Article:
Answering questions about Eagles' LT dilemma in latest mailbag

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As I took a dip into the mailbag this week, I noticed a lot of the questions revolved around the Eagles’ dilemma at left tackle. 

If you’re behind, Andre Dillard is out for the season with a torn biceps. The Eagles have Jason Peters in the building but he reportedly wants to get a pay bump if he’s going to go from right guard to left tackle. 

So they had Matt Pryor out at left tackle on Sunday and it didn’t go well.

We got enough questions overall to break up the mailbag into a few posts. We’ll get to the others later in the week. 

Let’s get to today’s questions: 

I get your point about Peters. He has struggled to stay out there for every snap. In 2019, he played 13 games and 75 percent of the Eagles’ snaps. And at 38, it’s hard to imagine that he’ll play every snap in 2020, especially if he’s at left tackle. 

I generally side with players on contract matters, but this feels different to me. This feels less like a contract dispute and more like a player who won’t do what’s in the best interest of his team because all of a sudden he has leverage. 

But no mistake, Peters definitely has leverage. Because I’m not sure they can go into a season with Pryor or Jordan Mailata or Prince Tega Wanogho at left tackle. Heck, they’re best bet might be to move Lane Johnson or Isaac Seumalo out there but then you’re completely disrupting the line. 


Peters is underpaid as a tackle. But I’d also argue that he should have known this was a possibility, playing left tackle if something happened to Dillard. According to OverTheCap, Peters’ $3 million salary makes him the 20th-highest paid right guard in the league but it would make him the 31st highest-paid left tackle. Last year, Peters made $6 million, which would make him the 21st-highest paid left tackle. My guess is that’s around where he wants to be, which is reasonable for a starting left tackle. But if I’m the Eagles I try to find a compromise, pay him somewhere in the middle. 

I got a few questions on Riley Reiff, so I’ll answer them here. 

My preference would be to find a way to get Peters to play left tackle. He’s significantly older that Reiff, but he’s still better, he knows the offense and he’s already in house. I’d rather some extra money to JP than to pay a player from the outside.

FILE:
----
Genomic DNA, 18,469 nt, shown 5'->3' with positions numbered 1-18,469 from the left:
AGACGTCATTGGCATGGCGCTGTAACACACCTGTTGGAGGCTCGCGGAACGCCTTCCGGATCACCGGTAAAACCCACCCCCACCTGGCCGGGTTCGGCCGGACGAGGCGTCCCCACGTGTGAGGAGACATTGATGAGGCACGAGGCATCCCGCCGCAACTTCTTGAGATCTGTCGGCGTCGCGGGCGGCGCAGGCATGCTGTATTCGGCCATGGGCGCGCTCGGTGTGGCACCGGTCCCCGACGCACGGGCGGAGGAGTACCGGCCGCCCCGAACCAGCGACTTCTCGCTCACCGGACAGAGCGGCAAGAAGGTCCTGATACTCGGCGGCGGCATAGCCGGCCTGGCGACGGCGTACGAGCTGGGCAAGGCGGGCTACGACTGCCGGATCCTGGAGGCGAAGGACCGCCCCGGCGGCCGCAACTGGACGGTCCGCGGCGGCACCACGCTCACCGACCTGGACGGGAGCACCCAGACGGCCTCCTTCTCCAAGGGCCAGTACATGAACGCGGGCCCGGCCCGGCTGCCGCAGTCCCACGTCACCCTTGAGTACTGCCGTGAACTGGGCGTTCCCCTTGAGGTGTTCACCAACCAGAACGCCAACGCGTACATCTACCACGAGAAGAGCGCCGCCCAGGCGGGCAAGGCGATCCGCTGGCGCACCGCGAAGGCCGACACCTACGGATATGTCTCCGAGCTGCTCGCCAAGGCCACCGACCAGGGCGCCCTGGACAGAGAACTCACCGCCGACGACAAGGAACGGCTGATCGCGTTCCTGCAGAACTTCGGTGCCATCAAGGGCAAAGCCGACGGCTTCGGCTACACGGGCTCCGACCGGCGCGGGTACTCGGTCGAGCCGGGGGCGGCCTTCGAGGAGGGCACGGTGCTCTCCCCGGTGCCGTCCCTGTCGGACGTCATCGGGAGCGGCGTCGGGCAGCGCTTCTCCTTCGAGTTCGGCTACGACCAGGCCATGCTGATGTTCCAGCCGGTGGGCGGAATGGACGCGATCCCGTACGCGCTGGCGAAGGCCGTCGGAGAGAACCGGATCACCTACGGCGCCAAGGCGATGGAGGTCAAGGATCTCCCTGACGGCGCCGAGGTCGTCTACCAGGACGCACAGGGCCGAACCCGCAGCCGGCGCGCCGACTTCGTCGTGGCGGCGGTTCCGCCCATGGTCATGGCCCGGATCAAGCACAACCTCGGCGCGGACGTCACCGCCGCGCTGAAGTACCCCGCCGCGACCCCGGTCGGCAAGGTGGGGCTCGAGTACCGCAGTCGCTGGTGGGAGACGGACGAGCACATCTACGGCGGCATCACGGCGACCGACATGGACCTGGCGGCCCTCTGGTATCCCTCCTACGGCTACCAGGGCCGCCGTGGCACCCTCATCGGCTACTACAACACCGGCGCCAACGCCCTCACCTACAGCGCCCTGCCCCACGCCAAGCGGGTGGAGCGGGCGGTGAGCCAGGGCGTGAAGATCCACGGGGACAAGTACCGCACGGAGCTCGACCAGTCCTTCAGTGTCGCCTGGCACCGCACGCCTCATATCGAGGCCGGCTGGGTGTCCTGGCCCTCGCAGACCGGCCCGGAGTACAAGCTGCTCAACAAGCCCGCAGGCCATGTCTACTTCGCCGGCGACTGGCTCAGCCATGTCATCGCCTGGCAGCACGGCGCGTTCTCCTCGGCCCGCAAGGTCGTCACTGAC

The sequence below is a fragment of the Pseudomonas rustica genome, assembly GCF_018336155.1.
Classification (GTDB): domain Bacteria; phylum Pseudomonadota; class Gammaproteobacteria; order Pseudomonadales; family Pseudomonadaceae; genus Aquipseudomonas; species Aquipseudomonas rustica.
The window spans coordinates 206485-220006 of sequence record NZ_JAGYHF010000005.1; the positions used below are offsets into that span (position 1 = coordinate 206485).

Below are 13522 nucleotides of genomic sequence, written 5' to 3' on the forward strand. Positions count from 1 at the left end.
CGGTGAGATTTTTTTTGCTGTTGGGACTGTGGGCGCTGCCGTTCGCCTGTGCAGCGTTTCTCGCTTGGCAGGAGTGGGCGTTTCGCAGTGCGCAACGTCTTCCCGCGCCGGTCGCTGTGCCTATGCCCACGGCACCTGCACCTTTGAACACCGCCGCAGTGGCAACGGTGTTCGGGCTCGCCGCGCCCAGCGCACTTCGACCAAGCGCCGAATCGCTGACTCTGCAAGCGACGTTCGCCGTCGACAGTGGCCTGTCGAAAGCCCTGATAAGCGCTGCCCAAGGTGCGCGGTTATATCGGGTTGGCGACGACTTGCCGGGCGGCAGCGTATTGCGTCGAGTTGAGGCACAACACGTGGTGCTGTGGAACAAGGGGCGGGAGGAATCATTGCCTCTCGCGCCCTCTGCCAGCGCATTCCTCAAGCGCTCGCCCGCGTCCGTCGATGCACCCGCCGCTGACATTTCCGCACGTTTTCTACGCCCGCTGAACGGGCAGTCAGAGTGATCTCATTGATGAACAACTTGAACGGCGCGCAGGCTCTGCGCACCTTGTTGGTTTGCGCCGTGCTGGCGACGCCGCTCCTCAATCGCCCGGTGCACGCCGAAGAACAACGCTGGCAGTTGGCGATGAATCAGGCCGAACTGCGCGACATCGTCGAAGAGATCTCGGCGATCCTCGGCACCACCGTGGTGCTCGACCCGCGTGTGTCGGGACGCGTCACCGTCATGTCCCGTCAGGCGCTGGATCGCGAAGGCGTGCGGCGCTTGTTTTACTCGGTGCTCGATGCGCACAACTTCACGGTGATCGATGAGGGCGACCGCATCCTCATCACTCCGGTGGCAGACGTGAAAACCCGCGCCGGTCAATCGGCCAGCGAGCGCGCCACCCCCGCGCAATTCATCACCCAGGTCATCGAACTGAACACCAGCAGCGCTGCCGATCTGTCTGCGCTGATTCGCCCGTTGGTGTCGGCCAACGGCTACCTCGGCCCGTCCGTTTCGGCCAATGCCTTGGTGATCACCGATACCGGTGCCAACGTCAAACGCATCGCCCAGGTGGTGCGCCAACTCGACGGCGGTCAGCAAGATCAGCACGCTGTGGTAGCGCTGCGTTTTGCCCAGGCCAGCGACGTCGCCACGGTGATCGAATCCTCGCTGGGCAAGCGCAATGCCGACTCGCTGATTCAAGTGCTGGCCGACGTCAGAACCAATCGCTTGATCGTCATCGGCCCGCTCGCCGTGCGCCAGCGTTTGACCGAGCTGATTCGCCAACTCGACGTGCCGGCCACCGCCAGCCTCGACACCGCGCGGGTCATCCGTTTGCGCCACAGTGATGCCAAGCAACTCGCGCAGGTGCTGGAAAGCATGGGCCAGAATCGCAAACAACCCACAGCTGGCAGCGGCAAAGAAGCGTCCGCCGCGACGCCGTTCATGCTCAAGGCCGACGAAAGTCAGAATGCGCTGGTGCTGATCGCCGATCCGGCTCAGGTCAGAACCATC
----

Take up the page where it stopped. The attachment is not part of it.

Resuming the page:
But if the Eagles can’t get Peters at left tackle, then, sure, Reiff isn’t a terrible backup plan. He’s 31 and has played in 120 games (112 starts) since being 1st-round pick back in 2012. He’s about to be available is because the Vikings want him to restructure his deal or they’re going to release him. 

There’s no question that Reiff is overpaid. He has a base salary of $10.9 million in 2020 and a base of $11.65M in 2021. The Vikings shouldn’t pay him that. If he’s released, the question then becomes: How much is he looking for? Because the Eagles can probably have Peters for $5-6 million and he’s a better player. 

While it’s not always the most accurate way to assess players, ProFootballFocus at least gives us an idea of value for positions like offensive line. Last year, PFF ranked Peters as the 6th best tackle in the NFL and Reiff was 37th. 

In 2019, Peters gave up 3 sacks, 4 QB hits, 14 QB hurries and 21 pressures. Reiff gave up 5 sacks, 4 QB hits, 16 QB hurries and 25 pressures. Peters also graded out better in the run game.

Prince Tega Wanogho was indeed a left tackle at Auburn, but I’m not so sure he’s better than Jordan Mailata or Matt Pryor. I definitely saw some up and down play from Tega during training camp and that was going against third- and second-team pass rushers. To me, he’s more of a developmental player right now. If there are more injuries, maybe we’ll see him out there. But my guess is he doesn’t play in 2020. 

Since the Eagles drafted Mailata in 2018, I have been asked this question more than any other. I get it, but he’s busy learning how to play tackle. Heck, he might need to play this year. Perhaps one day when he masters his own position, the Eagles could look into that. They’re not there yet.